Author(s): Vangeli E, Stapleton J, West R
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Abstract OBJECTIVE: To examine the situation preceding "late" smoking relapse, particularly the availability of tobacco, mood and intentions at first lapse. METHODS: A questionnaire was sent to 1439 adults identified as abstinent after treatment with a National Health Service stop-smoking clinic over the previous 3 years. Relapsers were asked where they had obtained their first cigarette, their mood and intentions immediately before first lapse. RESULTS: 40\% (n = 556) responded, of whom 35.8\% (n = 199) had relapsed. At the time of first lapse, only 27.1\% had made a decision to return to smoking while 48.9\% intended to smoke only one or two cigarettes before stopping again. In 45.7\% of cases, respondents bought cigarettes to smoke again. Prior to lapse the majority (53.8\%) reported "really needing a cigarette". Similarly 53.8\% reported being miserable at the time, while only 16\% were happy. CONCLUSION: The most common pattern of late lapse appears to be intending to suspend the quit attempt temporarily in circumstances of needing to smoke and of negative emotional state, and in many cases cigarettes are actually sought out. PRACTICE IMPLICATIONS: Promoting strong 'not a puff' rules, a non-smoker identity and identifying negative mood as a potential vulnerability are important components of relapse prevention intervention. Copyright © 2010 Elsevier Ireland Ltd. All rights reserved.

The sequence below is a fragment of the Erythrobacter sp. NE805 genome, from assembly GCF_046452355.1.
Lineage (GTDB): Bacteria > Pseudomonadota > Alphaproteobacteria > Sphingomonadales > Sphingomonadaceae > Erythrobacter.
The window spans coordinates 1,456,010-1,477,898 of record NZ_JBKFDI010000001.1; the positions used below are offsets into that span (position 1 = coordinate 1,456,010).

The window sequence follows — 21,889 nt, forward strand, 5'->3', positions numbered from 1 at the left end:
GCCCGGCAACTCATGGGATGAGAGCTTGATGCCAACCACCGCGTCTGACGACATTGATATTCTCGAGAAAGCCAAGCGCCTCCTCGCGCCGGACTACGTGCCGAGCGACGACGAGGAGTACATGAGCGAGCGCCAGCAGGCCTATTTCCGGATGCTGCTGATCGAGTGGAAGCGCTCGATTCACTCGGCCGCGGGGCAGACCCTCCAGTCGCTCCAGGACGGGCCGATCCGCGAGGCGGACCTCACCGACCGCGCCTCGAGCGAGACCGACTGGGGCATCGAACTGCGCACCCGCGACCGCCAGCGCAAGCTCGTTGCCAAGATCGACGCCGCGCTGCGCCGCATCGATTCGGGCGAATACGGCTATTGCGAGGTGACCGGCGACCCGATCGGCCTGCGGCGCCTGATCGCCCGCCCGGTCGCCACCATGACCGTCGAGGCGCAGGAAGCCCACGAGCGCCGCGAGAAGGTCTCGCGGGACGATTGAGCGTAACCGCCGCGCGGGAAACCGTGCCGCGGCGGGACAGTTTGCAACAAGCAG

This article was published in Patient Educ Couns
and referenced in Journal of Addiction Research & Therapy